Sabreliner Mojave

Best Deal…or Worst Nightmare?

Crack open any airplane trader magazine and you’re likely to find small and midsized jets—including Learjets, Sabreliners, Falcons, Hawkers, and Westwinds—listed for less than $1 million, some with relatively new paint and interiors. A few may even be advertised for $400,000 or less. These are six- to eight-passenger aircraft, for the most part, and some of them have ranges of 2,000 miles or more. They’re bargains at these prices, right?

Not necessarily. To determine whether you’re really looking at a deal, you first need to consider how old a jet is, and you need to do that based not just on year of manufacture but also on how many takeoffs, landings, and engine starts it has had. In addition, you have to consider how it has been maintained, whether it has been flying recently and—often most important—how it is equipped. 

“You might like a $345,000 Sabreliner,” says Jay Mesinger, founder and CEO of Mesinger Jet Sales, a 45-year-old aircraft brokerage in Boulder, Colorado. “But before you leap, consider the after-purchase costs.”

Though there’s no Carfax for used jets and turboprops, a good broker will input the aircraft’s equipment and age into a cost calculator. Conklin & de Decker’s calculator, for example, spits out fixed and variable annual operating costs for a 1980 Sabreliner 65 that total an eye-popping five times the average current purchase price.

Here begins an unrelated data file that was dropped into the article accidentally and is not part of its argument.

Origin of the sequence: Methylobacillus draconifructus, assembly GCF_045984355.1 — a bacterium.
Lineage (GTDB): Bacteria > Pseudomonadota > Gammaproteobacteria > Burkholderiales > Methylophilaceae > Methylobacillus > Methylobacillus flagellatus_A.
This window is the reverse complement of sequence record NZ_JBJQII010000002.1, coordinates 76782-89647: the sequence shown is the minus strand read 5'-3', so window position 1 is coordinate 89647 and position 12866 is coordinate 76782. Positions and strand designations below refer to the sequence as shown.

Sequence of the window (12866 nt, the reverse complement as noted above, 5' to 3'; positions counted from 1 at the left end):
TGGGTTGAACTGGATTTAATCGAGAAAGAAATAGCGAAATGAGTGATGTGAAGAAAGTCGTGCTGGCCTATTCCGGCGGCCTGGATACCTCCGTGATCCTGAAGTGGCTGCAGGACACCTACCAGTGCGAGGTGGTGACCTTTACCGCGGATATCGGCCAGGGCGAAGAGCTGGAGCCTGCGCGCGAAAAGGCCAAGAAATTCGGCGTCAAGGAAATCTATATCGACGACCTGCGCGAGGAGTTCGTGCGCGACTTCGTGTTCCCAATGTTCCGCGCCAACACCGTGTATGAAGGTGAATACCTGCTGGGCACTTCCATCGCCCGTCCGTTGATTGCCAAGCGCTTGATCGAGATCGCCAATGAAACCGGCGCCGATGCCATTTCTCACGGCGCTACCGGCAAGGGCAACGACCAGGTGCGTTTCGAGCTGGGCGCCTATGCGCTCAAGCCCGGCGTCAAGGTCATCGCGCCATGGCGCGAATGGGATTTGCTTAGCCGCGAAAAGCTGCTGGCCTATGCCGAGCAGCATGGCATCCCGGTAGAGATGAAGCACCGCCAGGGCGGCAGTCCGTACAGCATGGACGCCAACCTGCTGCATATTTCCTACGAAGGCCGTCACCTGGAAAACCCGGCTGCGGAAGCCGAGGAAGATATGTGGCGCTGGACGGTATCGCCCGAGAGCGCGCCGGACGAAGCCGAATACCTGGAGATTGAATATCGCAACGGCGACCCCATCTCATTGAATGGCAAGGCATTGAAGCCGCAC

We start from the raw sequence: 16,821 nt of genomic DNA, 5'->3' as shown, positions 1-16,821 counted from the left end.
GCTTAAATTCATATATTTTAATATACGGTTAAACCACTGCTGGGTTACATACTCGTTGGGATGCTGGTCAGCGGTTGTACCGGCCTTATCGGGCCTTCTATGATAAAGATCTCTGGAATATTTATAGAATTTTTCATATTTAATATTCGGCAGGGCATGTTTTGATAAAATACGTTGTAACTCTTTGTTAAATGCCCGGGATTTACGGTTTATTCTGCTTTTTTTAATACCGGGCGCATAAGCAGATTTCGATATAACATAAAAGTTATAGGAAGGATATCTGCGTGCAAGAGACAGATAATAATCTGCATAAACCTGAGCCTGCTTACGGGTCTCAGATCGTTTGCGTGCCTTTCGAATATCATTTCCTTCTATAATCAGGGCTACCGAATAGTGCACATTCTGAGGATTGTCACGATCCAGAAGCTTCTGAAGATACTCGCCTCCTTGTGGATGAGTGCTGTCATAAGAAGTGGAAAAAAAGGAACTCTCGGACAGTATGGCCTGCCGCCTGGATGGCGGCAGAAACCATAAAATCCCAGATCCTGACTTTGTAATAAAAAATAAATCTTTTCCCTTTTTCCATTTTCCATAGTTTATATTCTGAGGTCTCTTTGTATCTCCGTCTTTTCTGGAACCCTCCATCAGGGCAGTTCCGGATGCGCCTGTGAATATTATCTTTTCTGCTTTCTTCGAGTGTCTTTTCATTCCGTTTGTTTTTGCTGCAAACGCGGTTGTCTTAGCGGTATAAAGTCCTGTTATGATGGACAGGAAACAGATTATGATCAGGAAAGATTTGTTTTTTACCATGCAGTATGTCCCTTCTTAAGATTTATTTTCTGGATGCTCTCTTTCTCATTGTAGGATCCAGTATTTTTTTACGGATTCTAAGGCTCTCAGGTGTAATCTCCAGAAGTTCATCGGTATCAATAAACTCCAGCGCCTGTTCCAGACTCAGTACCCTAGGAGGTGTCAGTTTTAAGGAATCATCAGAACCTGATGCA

How can that be? “You just can't get good support for a lot of the installed equipment,” Mesinger explains. “You can find enough engine parts around the world to be able to fix the engines, but you might not be able to get new switches for the lights or for the audio in the cockpit. 

“Cabin entertainment is another area where older business jets fall down,” Mesinger continues. “If you need engineering support, you're very apt to not be able to get it from the manufacturer, and so that gets expensive quickly.”

Corrosion. Mandated inspections. Required equipment. Operating costs. These are just a few of the considerations that could render a “discounted” used jet a poor deal. Another is that a model has essentially become an orphan: the manufacturer is gone or simply not that interested in supporting legacy airframes with their myriad of mechanical buttons and switches, hundreds of lights, dozens of pulleys, and miles of cables and wires. 

It is easy to imagine that somewhere there’s a stockpile of used parts for these machines, but aviation is not like the auto industry. With far fewer volumes (only hundreds of a particular model of these jets were ever produced), spare parts become the realm of the airplane junkyard, and those are few and far between.

And even when equipment is available, its cost may be prohibitive. If the engines on that “fresh-paint special” are Honeywell TFE731-4 or -5 type, for example, steer clear: a major airworthiness directive (mandatory government-ordered maintenance) could cost $325,000 per engine to complete. 

Has the aircraft you’re eyeing flown or been parked over the past couple of years? If it has been sitting, it may not be compliant with a whole series of rules the FAA has implemented in that time. And it is imperative that any jet whose owner wants to fly it after 2019 be equipped with the new NextGen ADS-B out avionics, which allow pilots to see and be seen by air traffic and controllers in flight and on the ground, even when not in radar contact.